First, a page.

'There is a team in place to meet the aircraft', we were told. It looked like it was all coming together, then I realized that once we turned the seat belt sign off, everyone would stand up at once and delay the family from getting off the airplane. As we approached our gate, I asked the copilot to tell the ramp controller, we were going to stop short of the gate to make an announcement to the passengers. He did that and the ramp controller said, 'Take your time.'
I stopped the aircraft and set the parking brake. I pushed the public address button and said: 'Ladies and gentleman, this is your Captain speaking: I have stopped short of our gate to make a special announcement. We have a passenger on board who deserves our honor and respect. His name is Private XXXXXX, a soldier who recently lost his life. Private XXXXXX is under your feet in the cargo hold. Escorting him today is Army Sergeant XXXXXX;. Also, on board are his father, mother, wife, and daughter. Your entire flight crew is asking for all passengers to remain in their seats to allow the family to exit the aircraft first. Thank you.'
We continued the turn to the gate, stopped and started our shutdown procedures. A couple of minutes later I opened the cockpit door. I found the two forward flight attendants crying, something you just do not see. I was told that after we came to a stop, every passenger on the aircraft stayed in their seats, waiting for the family to exit the aircraft.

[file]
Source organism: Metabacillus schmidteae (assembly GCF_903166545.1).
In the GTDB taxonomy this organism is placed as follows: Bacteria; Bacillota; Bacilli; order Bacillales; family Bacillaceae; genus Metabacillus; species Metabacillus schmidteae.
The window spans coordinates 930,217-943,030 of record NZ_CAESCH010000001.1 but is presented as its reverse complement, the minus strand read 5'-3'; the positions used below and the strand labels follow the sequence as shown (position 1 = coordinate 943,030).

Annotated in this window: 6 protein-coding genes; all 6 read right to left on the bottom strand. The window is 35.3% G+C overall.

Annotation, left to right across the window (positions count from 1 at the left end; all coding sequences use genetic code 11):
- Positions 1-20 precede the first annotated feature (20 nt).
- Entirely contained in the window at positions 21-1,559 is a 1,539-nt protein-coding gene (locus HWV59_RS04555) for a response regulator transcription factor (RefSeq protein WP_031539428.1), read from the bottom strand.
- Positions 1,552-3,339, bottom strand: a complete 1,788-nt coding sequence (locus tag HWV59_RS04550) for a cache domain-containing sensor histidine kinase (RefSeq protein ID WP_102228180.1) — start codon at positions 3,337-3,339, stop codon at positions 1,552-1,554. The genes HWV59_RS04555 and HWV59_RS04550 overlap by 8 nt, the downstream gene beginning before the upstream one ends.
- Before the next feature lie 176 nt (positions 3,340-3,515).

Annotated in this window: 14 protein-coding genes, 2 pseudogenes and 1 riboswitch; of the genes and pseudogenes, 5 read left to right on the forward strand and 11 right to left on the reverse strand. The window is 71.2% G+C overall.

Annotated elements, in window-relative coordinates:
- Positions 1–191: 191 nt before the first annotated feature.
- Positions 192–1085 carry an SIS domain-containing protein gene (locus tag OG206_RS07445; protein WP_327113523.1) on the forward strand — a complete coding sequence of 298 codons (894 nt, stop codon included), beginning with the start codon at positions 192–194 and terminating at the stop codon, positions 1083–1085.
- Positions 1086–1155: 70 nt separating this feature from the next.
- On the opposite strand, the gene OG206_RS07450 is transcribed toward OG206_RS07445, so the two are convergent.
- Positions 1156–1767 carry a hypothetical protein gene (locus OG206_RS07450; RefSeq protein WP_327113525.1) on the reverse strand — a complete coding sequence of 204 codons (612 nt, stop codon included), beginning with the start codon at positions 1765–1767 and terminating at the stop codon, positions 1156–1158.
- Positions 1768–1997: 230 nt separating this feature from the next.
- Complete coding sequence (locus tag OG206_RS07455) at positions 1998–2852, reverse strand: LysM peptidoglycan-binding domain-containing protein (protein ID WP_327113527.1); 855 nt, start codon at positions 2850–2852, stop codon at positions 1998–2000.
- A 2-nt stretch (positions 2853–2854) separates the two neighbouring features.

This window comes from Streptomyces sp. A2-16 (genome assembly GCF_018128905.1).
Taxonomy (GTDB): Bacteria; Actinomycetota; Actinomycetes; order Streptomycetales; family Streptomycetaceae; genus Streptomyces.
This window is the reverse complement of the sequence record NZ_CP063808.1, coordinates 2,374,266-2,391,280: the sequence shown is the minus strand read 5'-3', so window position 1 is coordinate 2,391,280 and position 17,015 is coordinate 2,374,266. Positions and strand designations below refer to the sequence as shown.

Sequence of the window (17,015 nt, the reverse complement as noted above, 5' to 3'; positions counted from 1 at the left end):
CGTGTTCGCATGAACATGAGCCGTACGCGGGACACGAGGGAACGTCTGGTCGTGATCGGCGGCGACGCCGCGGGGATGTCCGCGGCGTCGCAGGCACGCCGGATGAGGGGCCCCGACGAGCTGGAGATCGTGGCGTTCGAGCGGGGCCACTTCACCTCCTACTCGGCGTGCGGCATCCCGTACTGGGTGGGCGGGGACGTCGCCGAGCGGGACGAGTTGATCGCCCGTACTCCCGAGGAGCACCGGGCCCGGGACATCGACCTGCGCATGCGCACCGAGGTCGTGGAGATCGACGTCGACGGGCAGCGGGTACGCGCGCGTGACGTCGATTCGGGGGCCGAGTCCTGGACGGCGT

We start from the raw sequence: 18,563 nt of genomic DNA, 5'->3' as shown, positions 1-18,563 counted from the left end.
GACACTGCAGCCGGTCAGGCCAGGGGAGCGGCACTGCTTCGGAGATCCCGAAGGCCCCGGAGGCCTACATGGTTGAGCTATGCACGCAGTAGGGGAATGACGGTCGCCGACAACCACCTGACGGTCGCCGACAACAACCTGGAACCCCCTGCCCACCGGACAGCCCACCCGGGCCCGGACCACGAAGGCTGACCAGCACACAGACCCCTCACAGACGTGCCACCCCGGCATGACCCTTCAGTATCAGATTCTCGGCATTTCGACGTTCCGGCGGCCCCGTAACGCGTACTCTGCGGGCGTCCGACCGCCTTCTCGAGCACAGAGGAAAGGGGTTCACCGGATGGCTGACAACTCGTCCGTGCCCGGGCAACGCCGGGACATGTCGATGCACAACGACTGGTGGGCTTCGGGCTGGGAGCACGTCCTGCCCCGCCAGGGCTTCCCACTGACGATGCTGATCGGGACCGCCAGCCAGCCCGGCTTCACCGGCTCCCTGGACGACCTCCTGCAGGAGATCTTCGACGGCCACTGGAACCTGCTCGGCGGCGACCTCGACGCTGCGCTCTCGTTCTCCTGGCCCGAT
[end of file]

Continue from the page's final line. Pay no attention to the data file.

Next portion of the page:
When the family got up and gathered their things, a passenger slowly started to clap his hands. Moments later, more passengers joined in and soon the entire aircraft was clapping. Words of 'God Bless You', I'm sorry, thank you, be proud, and other kind words were uttered to the family as they made their way down the aisle and out of the airplane. They were escorted down to the ramp to finally be with their loved one.
Many of the passengers disembarking thanked me for the announcement I had made. They were just words, I told them, I could say them over and over again, but nothing I say will bring back that brave soldier.
I respectfully ask that all of you reflect on this event and the sacrifices that millions of our men and women have made to ensure our freedom and safety in these United States of AMERICA.
"Let's see what's over there."
Re: Stuff and Nonsense Unleashed
« Reply #632 on: Jan 15th, 2017, 10:03pm »
Re: Stuff and Nonsense Unleashed
« Reply #636 on: Jan 16th, 2017, 10:25am »
GOOD MORNING LOVELIES
Published on Jan 15, 2017
Ron Jenkins, director of business development at Raytheon Missile Systems, and Gary Holst, senior director of business development for naval surface warfare at Kongsberg's Missile Division, discuss their partnership to bid the Naval Strike Missile in the US Navy's competition for a new over the horizon missile for the Littoral Combat Ship program with Defense & Aerospace Report Editor Vago Muradian. The interview was conducted at the Surface Navy Association's 2017 symposium and trade show Jan 10-12, 2017, in Arlington, Va. The Defense & Aerospace Report's coverage of SNA is sponsored by Raytheon.